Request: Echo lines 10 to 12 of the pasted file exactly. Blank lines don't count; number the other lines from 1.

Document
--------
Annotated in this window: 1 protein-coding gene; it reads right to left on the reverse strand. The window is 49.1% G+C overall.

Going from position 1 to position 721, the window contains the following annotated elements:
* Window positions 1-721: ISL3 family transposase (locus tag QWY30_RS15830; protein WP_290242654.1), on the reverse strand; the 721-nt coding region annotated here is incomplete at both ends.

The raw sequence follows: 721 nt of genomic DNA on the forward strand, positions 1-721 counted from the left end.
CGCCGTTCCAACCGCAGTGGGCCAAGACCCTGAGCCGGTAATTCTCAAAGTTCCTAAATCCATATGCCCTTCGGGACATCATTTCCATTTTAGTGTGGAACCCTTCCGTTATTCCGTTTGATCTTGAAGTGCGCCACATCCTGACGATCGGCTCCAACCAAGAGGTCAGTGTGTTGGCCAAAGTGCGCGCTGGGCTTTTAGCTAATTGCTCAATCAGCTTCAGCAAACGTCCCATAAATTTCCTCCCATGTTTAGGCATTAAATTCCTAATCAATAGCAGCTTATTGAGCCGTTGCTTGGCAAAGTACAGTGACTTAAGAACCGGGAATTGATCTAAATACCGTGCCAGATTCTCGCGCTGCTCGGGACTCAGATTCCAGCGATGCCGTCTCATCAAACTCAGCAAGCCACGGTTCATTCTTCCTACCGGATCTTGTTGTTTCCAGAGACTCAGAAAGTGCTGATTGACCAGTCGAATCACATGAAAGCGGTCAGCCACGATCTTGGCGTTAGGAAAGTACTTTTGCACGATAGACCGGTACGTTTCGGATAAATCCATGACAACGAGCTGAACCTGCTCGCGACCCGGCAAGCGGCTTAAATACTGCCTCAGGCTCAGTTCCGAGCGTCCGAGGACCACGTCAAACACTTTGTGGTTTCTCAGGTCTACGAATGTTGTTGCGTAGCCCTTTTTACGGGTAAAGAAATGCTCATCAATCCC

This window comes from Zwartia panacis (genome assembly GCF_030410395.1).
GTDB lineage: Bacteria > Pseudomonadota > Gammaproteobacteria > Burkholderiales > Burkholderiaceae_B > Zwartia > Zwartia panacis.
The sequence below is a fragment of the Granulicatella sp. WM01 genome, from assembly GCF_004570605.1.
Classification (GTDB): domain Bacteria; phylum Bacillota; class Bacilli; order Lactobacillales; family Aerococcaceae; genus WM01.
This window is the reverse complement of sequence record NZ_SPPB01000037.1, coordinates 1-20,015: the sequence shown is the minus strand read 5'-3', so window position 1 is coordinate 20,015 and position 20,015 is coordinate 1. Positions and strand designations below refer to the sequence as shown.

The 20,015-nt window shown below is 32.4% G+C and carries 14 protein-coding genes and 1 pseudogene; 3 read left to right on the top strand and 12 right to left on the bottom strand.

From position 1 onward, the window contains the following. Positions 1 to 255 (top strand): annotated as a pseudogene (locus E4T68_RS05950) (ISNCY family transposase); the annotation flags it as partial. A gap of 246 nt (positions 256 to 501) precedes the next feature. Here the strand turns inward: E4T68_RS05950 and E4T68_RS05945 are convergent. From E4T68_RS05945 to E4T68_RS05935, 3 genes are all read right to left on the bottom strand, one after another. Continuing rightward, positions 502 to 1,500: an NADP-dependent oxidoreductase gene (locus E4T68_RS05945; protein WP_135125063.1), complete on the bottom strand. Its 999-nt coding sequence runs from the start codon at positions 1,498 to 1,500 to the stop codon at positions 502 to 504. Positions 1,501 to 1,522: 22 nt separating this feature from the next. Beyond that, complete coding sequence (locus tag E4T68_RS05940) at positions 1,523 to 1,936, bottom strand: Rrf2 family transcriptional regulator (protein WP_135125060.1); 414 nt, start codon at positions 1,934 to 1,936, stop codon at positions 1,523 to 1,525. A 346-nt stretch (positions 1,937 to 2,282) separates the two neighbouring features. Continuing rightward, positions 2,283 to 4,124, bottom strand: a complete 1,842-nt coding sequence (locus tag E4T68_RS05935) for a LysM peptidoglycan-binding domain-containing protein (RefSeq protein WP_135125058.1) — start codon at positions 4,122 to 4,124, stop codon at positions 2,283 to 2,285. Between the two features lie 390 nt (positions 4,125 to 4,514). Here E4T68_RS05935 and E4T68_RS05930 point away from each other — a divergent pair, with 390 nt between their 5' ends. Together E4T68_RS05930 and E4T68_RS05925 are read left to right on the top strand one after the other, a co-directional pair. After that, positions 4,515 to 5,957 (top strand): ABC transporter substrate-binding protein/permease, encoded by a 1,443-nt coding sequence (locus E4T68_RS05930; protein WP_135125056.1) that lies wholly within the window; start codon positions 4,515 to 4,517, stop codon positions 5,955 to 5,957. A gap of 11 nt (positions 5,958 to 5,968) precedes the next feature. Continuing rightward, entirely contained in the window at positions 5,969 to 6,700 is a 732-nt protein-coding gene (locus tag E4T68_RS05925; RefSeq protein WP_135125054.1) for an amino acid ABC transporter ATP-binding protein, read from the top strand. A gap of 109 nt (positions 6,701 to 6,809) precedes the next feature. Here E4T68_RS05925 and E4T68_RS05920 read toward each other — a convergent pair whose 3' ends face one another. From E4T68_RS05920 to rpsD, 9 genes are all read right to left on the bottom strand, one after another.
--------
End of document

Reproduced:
This window is the reverse complement of sequence record NZ_SPPB01000037.1, coordinates 1-20,015: the sequence shown is the minus strand read 5'-3', so window position 1 is coordinate 20,015 and position 20,015 is coordinate 1. Positions and strand designations below refer to the sequence as shown.

The 20,015-nt window shown below is 32.4% G+C and carries 14 protein-coding genes and 1 pseudogene; 3 read left to right on the top strand and 12 right to left on the bottom strand.

From position 1 onward, the window contains the following. Positions 1 to 255 (top strand): annotated as a pseudogene (locus E4T68_RS05950) (ISNCY family transposase); the annotation flags it as partial. A gap of 246 nt (positions 256 to 501) precedes the next feature. Here the strand turns inward: E4T68_RS05950 and E4T68_RS05945 are convergent. From E4T68_RS05945 to E4T68_RS05935, 3 genes are all read right to left on the bottom strand, one after another. Continuing rightward, positions 502 to 1,500: an NADP-dependent oxidoreductase gene (locus E4T68_RS05945; protein WP_135125063.1), complete on the bottom strand. Its 999-nt coding sequence runs from the start codon at positions 1,498 to 1,500 to the stop codon at positions 502 to 504. Positions 1,501 to 1,522: 22 nt separating this feature from the next. Beyond that, complete coding sequence (locus tag E4T68_RS05940) at positions 1,523 to 1,936, bottom strand: Rrf2 family transcriptional regulator (protein WP_135125060.1); 414 nt, start codon at positions 1,934 to 1,936, stop codon at positions 1,523 to 1,525. A 346-nt stretch (positions 1,937 to 2,282) separates the two neighbouring features. Continuing rightward, positions 2,283 to 4,124, bottom strand: a complete 1,842-nt coding sequence (locus tag E4T68_RS05935) for a LysM peptidoglycan-binding domain-containing protein (RefSeq protein WP_135125058.1) — start codon at positions 4,122 to 4,124, stop codon at positions 2,283 to 2,285. Between the two features lie 390 nt (positions 4,125 to 4,514). Here E4T68_RS05935 and E4T68_RS05930 point away from each other — a divergent pair, with 390 nt between their 5' ends. Together E4T68_RS05930 and E4T68_RS05925 are read left to right on the top strand one after the other, a co-directional pair. After that, positions 4,515 to 5,957 (top strand): ABC transporter substrate-binding protein/permease, encoded by a 1,443-nt coding sequence (locus E4T68_RS05930; protein WP_135125056.1) that lies wholly within the window; start codon positions 4,515 to 4,517, stop codon positions 5,955 to 5,957. A gap of 11 nt (positions 5,958 to 5,968) precedes the next feature. Continuing rightward, entirely contained in the window at positions 5,969 to 6,700 is a 732-nt protein-coding gene (locus tag E4T68_RS05925; RefSeq protein WP_135125054.1) for an amino acid ABC transporter ATP-binding protein, read from the top strand. A gap of 109 nt (positions 6,701 to 6,809) precedes the next feature. Here E4T68_RS05925 and E4T68_RS05920 read toward each other — a convergent pair whose 3' ends face one another. From E4T68_RS05920 to rpsD, 9 genes are all read right to left on the bottom strand, one after another.